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One of my favourite parts of using a Mac is how easy it is to uninstall a program. On a Windows computer, uninstalling often involves opening up “Programs & Features“, clicking the program, waiting patiently for the program to uninstall, and then having webpages opening up, asking me why I uninstalled the app (where’s the “none of your business” option?).

Today, we will go over the super-simple way of uninstalling a program from your Mac, before moving on to mass uninstallers and bloatware. If you love recovering hard drive space, the fun times are about to start.

The Dead Simple Way

As always, I like to start with the dead simple way, because who doesn’t like easy, right? In fact, this is so easy that you will probably wonder why we even bothered mentioning it.

Say for example you would like to uninstall VLC Player from your Mac — here’s how you would go about it.

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Go to the Applications folder and find the VLC icon. This is the installed program. The first thing you would need to check though is whether or not the program is closed. If you have it running, you can’t uninstall it. So close it first.

Then with your mouse or trackpad, drag the program’s icon from Applications to the Trash. Depending on the user permissions you have set for yourself, you may need to enter a password to proceed with the uninstallation. Once the program has been fully moved to the Trash, empty the trash can. Job done!

“But…what about the Registry?!” you may cry out. That’s the nice thing about Macs. They don’t have a Registry! Instead, the preferences for each program are stored in the Preferences folder in the Library section, which you can find by opening a Finder window and pressing command+shift+g. This opens up the “Go To Folder” box, and then in the box, type /Library/Preferences/.

Each program has what is called a PList (Property List), which is a text file, containing your preferences. Since each file takes up a couple of kilobytes (if that), then there isn’t any real point removing them. But you can if you want to, for the sake of neatness.

Kernel Extensions

Kernel extensions are necessary for the operation of your Mac, therefore they should not be removed, unless you absolutely know what you are doing. Kernel Extensions are used by other apps to place settings panels within your OS X System Preferences.

If you feel confident, Kernel extensions are located in /System/Library/Extensions and have the extension .kext. Drag the files you feel need deleting to the desktop which will make a backup copy, then move the original to the trash. Don’t empty the trash yet – reboot and see if the computer is still running smoothly. If not, restore the file.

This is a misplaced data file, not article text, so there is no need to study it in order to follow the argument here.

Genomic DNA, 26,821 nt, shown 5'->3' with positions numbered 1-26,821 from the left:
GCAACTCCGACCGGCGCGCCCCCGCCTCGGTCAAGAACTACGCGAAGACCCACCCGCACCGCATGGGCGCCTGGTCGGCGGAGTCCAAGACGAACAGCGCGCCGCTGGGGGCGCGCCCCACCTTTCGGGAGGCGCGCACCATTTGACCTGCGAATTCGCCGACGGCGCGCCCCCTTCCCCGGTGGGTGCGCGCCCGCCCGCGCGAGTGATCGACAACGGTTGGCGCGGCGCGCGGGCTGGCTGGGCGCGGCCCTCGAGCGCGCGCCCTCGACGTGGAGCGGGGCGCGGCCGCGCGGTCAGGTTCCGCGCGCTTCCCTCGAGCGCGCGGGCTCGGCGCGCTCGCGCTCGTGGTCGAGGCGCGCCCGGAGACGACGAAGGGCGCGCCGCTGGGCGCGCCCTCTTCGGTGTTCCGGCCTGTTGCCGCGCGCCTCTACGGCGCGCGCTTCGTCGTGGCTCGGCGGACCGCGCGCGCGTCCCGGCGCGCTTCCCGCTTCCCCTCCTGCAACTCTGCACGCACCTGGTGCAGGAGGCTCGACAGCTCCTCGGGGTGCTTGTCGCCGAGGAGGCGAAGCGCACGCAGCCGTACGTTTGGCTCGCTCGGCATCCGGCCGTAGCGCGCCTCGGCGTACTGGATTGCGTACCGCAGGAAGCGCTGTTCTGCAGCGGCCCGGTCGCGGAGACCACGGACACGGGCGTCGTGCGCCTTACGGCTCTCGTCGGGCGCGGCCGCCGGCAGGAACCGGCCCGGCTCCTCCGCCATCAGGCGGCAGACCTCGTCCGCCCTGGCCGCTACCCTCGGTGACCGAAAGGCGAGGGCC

Hidden Files

To make things slightly more of a hassle, there are also hidden files on the system Hide & Find Any File On Mac OS X Hide & Find Any File On Mac OS X There's no straightforward way to quickly hide or reveal hidden files on Mac OS X as there is on Windows – but it is possible. Read More . These have a period (.) in front of the title, and they can be found by typing into Terminal:

defaults write com.apple.Finder AppleShowAllFiles YES

then shut down Finder by typing :

sudo killall Finder

If Finder does not restart by itself, type into Terminal :

open /System/Library/CoreServices/Finder.app

You will then find the hidden files in their respective folders. But again, only delete if you know what you are doing. To make these hidden folders hidden once more, run the initial “AppleShowAllFiles” command above except change YES to NO.

Mass-Delete Apps From Mac OS X

Now it may be that you are an impatient soul, who needs to uninstall many programs quickly. No problem. Here are some programs that can help out with that.

AppCleaner (free)

AppCleaner is a small application which allows you to thoroughly uninstall unwanted apps. Simply drop an application onto the AppCleaner window. It will find for the related files and you can delete them by clicking the delete button.

AppDelete Lite ($3.99)

AppDelete Lite will help remove not only Applications but also Widgets, Preference Panes, Plugins, and Screensavers along with their associated files. You can drag any item that can be uninstalled onto AppDelete Lite: Applications, Widgets, Preference Panes, Plugins, Screensavers, etc.

Advanced Stuff

Uninstall Using The Command Line

This is probably where the regular guys and girls (like me) get nervous and start looking for a software solution. Something about the command line just seems to get people agitated, as if coughing on it will be enough to start a nuclear missile launch. Relax — I can happily report that using the command line for uninstalling apps is very easy.

Open up Terminal by going to Applications > Utilities > Terminal. Steady now, don’t hyperventilate.

Type the following:

sudo uninstall file://

Next, drag the app icon from Applications to the Terminal window. All this does is insert the path to the file into the Terminal window, so if you wanted to uninstall VLC player it would look like this :

sudo uninstall file:///Applications/vlc.app

Note the third slash before Applications. This is normal. Hit enter to send the command, insert your password and let Terminal do the work.

Bloatware

It isn’t just Windows computers that come complete with bloatware. Macs have bloatware too. So how easy or difficult is it to free up space on a Mac Everything You Can Do to Free up Space on Your Mac Everything You Can Do to Free up Space on Your Mac Your Mac only has a limited amount of available disk space – even more so if you're using a laptop. It's time to fight back and free up some serious space. Read More ?